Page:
Trump’s measure is also flawed because it ignores trade in services. The unpleasant row he is having with Ottawa is based on the fact that Canada exports more goods to America than it imports from it. For services it is the other way around. In total, the balance favours the US. Is Trump arguing the American service economy treats the Canadians unfairly?

It is true that the US runs a deficit on all its goods and service transactions with the rest of the world (another name is the ‘current account balance’). But before you break into tears at the injustice, think about the whole of the transport system and not just the one road.

A current account imbalance reflects an internal imbalance. It tells us that Americans are spending more (on consumption and investment) than they are producing. To cover this production deficit (or over-consumption) the US imports more goods and services than it exports. To pay for the extra imports it has to borrow offshore, including allowing foreign direct investment and selling off assets.

So it is not that the world is unfair to America, it is that Americans are not saving enough to fund their domestic investment by themselves. The evidence is they have a  current account deficit.

This may be a good thing, It is argued that New Zealand should run a current account deficit so that we can invest in activities we cannot afford to fund, with the downside that we will have to reduce consumption in the future to service the debt. Hopefully, any investment will lift incomes sufficiently to pay for itself in the long run.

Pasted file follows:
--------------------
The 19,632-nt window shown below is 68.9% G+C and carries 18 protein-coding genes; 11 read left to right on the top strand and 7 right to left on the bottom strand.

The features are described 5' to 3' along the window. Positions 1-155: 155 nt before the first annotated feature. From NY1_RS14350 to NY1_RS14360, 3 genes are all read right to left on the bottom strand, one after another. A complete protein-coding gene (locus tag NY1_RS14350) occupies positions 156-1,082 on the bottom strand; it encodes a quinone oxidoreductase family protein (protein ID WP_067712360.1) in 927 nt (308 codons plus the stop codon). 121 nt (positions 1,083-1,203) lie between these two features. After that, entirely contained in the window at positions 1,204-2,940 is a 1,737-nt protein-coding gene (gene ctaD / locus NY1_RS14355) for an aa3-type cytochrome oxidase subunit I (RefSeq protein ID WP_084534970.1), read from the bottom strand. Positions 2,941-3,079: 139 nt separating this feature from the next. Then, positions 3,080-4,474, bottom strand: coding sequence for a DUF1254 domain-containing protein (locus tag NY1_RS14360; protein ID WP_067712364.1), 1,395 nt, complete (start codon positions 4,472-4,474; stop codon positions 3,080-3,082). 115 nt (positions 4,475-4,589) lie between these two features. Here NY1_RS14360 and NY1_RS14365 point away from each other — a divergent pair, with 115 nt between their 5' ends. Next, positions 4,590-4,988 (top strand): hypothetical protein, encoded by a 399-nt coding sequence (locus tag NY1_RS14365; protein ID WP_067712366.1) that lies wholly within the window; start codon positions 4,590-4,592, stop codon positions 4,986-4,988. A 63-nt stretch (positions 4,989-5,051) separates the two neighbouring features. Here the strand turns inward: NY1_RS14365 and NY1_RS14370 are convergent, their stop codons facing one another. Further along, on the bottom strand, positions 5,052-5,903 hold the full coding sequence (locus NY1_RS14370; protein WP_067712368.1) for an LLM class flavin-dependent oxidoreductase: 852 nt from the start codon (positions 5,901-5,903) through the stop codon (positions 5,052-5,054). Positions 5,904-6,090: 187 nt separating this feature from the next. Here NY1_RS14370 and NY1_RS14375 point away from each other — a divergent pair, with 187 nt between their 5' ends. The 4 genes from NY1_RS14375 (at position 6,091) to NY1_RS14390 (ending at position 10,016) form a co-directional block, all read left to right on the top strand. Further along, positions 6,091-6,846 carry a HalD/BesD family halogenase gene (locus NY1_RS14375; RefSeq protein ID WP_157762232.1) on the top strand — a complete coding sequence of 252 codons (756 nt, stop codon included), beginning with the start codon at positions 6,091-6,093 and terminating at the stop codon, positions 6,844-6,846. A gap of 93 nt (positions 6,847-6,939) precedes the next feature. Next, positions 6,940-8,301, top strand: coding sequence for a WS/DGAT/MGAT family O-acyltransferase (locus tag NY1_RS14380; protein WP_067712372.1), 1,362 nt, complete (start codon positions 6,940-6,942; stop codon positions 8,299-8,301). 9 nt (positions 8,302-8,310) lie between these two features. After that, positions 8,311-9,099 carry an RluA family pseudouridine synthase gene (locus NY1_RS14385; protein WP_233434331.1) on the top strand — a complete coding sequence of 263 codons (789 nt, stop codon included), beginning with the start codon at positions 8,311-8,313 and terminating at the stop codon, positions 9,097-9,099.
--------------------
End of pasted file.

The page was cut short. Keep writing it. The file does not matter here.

There are all sorts of caveats, but it is not a crazy strategy. It would be crazy to borrow offshore for consumption purposes (except temporarily in an extreme emergency like a major earthquake). I am afraid during the big housing speculation boom a few years back that was exactly what we were doing.

The extent to which America is borrowing offshore for consumption rather than investment need not detain us. The point here is that if Trump thinks the US current account deficit is a problem, discouraging imports will have zero effect unless America produces more and/or consumes less. If it does not, the economy will find some other way of importing more (and exporting less) to cover the over-consumption.

For if Trump thinks the current account deficit is the problem then he has to attend to the internal imbalance. This seems unlikely given that he recently approved a huge tax cut which will increase the internal imbalance further because government dis-saving will increase without an offsetting increase in net private saving.

I am not sure whether the uncovered American tax cuts will put a bigger strain on the world economy (an earlier one led to the GFC) than the trade war. I am sure we can do without either.

Comments (1)

by Katharine Moody on July 23, 2018
Katharine Moody

This is the kind of result that will look good to the electorate;

https://www.focus-economics.com/commodities/base-metals/steel-usa

And may of course translate into domestic inflation - also not an unwelcome metric.

Who could guess what his rationale is but I suspect he generally plays to short term numbers - and if the numbers don't change, he changes tack.